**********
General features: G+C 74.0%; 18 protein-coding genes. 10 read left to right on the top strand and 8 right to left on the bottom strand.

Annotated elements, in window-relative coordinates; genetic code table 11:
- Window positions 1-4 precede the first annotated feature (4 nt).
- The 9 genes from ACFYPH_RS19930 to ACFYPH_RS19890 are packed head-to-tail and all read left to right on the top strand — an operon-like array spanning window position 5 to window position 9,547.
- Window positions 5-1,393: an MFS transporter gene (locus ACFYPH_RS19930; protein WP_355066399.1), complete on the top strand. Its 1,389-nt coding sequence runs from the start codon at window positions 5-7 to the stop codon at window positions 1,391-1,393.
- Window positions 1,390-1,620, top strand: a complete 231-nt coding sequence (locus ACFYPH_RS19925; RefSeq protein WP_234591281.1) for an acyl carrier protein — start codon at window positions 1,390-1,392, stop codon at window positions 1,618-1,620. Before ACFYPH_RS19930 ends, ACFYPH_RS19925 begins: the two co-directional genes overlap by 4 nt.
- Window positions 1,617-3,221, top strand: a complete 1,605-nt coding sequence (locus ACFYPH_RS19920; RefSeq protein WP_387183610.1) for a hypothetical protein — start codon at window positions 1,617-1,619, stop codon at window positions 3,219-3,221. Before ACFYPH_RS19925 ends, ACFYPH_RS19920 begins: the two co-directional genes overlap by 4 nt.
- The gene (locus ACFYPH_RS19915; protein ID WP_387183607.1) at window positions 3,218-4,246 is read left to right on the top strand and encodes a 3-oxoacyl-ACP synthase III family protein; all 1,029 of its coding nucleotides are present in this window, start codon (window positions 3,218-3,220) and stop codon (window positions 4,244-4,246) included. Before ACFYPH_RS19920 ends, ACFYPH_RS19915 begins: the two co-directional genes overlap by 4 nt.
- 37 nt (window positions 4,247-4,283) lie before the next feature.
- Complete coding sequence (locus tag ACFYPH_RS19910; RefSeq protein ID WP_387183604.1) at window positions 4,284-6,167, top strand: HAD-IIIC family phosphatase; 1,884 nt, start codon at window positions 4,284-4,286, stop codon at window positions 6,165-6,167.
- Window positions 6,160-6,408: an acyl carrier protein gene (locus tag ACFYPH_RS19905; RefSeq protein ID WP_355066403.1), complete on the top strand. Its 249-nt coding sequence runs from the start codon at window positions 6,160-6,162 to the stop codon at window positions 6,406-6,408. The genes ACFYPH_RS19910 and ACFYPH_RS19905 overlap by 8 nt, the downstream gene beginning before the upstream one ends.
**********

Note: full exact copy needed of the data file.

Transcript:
General features: G+C 74.0%; 18 protein-coding genes. 10 read left to right on the top strand and 8 right to left on the bottom strand.

Annotated elements, in window-relative coordinates; genetic code table 11:
- Window positions 1-4 precede the first annotated feature (4 nt).
- The 9 genes from ACFYPH_RS19930 to ACFYPH_RS19890 are packed head-to-tail and all read left to right on the top strand — an operon-like array spanning window position 5 to window position 9,547.
- Window positions 5-1,393: an MFS transporter gene (locus ACFYPH_RS19930; protein WP_355066399.1), complete on the top strand. Its 1,389-nt coding sequence runs from the start codon at window positions 5-7 to the stop codon at window positions 1,391-1,393.
- Window positions 1,390-1,620, top strand: a complete 231-nt coding sequence (locus ACFYPH_RS19925; RefSeq protein WP_234591281.1) for an acyl carrier protein — start codon at window positions 1,390-1,392, stop codon at window positions 1,618-1,620. Before ACFYPH_RS19930 ends, ACFYPH_RS19925 begins: the two co-directional genes overlap by 4 nt.
- Window positions 1,617-3,221, top strand: a complete 1,605-nt coding sequence (locus ACFYPH_RS19920; RefSeq protein WP_387183610.1) for a hypothetical protein — start codon at window positions 1,617-1,619, stop codon at window positions 3,219-3,221. Before ACFYPH_RS19925 ends, ACFYPH_RS19920 begins: the two co-directional genes overlap by 4 nt.
- The gene (locus ACFYPH_RS19915; protein ID WP_387183607.1) at window positions 3,218-4,246 is read left to right on the top strand and encodes a 3-oxoacyl-ACP synthase III family protein; all 1,029 of its coding nucleotides are present in this window, start codon (window positions 3,218-3,220) and stop codon (window positions 4,244-4,246) included. Before ACFYPH_RS19920 ends, ACFYPH_RS19915 begins: the two co-directional genes overlap by 4 nt.
- 37 nt (window positions 4,247-4,283) lie before the next feature.
- Complete coding sequence (locus tag ACFYPH_RS19910; RefSeq protein ID WP_387183604.1) at window positions 4,284-6,167, top strand: HAD-IIIC family phosphatase; 1,884 nt, start codon at window positions 4,284-4,286, stop codon at window positions 6,165-6,167.
- Window positions 6,160-6,408: an acyl carrier protein gene (locus tag ACFYPH_RS19905; RefSeq protein ID WP_355066403.1), complete on the top strand. Its 249-nt coding sequence runs from the start codon at window positions 6,160-6,162 to the stop codon at window positions 6,406-6,408. The genes ACFYPH_RS19910 and ACFYPH_RS19905 overlap by 8 nt, the downstream gene beginning before the upstream one ends.